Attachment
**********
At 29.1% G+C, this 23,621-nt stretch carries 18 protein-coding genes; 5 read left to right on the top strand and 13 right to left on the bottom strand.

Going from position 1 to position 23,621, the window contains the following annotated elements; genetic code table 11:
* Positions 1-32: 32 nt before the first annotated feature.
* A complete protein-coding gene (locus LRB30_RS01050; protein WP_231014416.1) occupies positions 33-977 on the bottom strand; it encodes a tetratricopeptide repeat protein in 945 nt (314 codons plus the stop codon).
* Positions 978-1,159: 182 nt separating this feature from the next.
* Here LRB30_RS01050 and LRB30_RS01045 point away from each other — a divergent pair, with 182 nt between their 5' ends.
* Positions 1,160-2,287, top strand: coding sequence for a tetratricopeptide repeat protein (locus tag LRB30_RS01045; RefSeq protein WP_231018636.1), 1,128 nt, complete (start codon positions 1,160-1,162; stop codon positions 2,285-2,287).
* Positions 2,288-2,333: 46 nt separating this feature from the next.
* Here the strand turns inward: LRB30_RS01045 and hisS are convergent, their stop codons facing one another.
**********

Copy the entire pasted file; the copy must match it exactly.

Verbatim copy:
At 29.1% G+C, this 23,621-nt stretch carries 18 protein-coding genes; 5 read left to right on the top strand and 13 right to left on the bottom strand.

Going from position 1 to position 23,621, the window contains the following annotated elements; genetic code table 11:
* Positions 1-32: 32 nt before the first annotated feature.
* A complete protein-coding gene (locus LRB30_RS01050; protein WP_231014416.1) occupies positions 33-977 on the bottom strand; it encodes a tetratricopeptide repeat protein in 945 nt (314 codons plus the stop codon).
* Positions 978-1,159: 182 nt separating this feature from the next.
* Here LRB30_RS01050 and LRB30_RS01045 point away from each other — a divergent pair, with 182 nt between their 5' ends.
* Positions 1,160-2,287, top strand: coding sequence for a tetratricopeptide repeat protein (locus tag LRB30_RS01045; RefSeq protein WP_231018636.1), 1,128 nt, complete (start codon positions 1,160-1,162; stop codon positions 2,285-2,287).
* Positions 2,288-2,333: 46 nt separating this feature from the next.
* Here the strand turns inward: LRB30_RS01045 and hisS are convergent, their stop codons facing one another.